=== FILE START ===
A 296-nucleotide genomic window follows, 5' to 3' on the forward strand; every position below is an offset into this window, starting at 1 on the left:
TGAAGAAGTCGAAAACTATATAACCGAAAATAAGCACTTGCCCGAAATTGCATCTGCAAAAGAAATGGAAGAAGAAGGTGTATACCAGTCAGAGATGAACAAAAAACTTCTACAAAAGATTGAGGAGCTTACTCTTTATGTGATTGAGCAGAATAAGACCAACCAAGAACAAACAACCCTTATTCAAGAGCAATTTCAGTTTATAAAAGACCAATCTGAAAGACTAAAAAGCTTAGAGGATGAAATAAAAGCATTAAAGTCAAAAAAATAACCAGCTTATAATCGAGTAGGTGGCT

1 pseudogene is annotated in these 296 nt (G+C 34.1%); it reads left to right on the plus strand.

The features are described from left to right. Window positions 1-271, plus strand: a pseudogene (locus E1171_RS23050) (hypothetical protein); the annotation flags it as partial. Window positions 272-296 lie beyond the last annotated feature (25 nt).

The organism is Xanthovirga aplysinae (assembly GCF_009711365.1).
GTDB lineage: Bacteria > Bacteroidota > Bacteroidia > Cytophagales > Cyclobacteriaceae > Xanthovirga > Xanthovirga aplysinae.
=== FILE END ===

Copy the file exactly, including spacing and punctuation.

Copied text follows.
A 296-nucleotide genomic window follows, 5' to 3' on the forward strand; every position below is an offset into this window, starting at 1 on the left:
TGAAGAAGTCGAAAACTATATAACCGAAAATAAGCACTTGCCCGAAATTGCATCTGCAAAAGAAATGGAAGAAGAAGGTGTATACCAGTCAGAGATGAACAAAAAACTTCTACAAAAGATTGAGGAGCTTACTCTTTATGTGATTGAGCAGAATAAGACCAACCAAGAACAAACAACCCTTATTCAAGAGCAATTTCAGTTTATAAAAGACCAATCTGAAAGACTAAAAAGCTTAGAGGATGAAATAAAAGCATTAAAGTCAAAAAAATAACCAGCTTATAATCGAGTAGGTGGCT

1 pseudogene is annotated in these 296 nt (G+C 34.1%); it reads left to right on the plus strand.

The features are described from left to right. Window positions 1-271, plus strand: a pseudogene (locus E1171_RS23050) (hypothetical protein); the annotation flags it as partial. Window positions 272-296 lie beyond the last annotated feature (25 nt).

The organism is Xanthovirga aplysinae (assembly GCF_009711365.1).
GTDB lineage: Bacteria > Bacteroidota > Bacteroidia > Cytophagales > Cyclobacteriaceae > Xanthovirga > Xanthovirga aplysinae.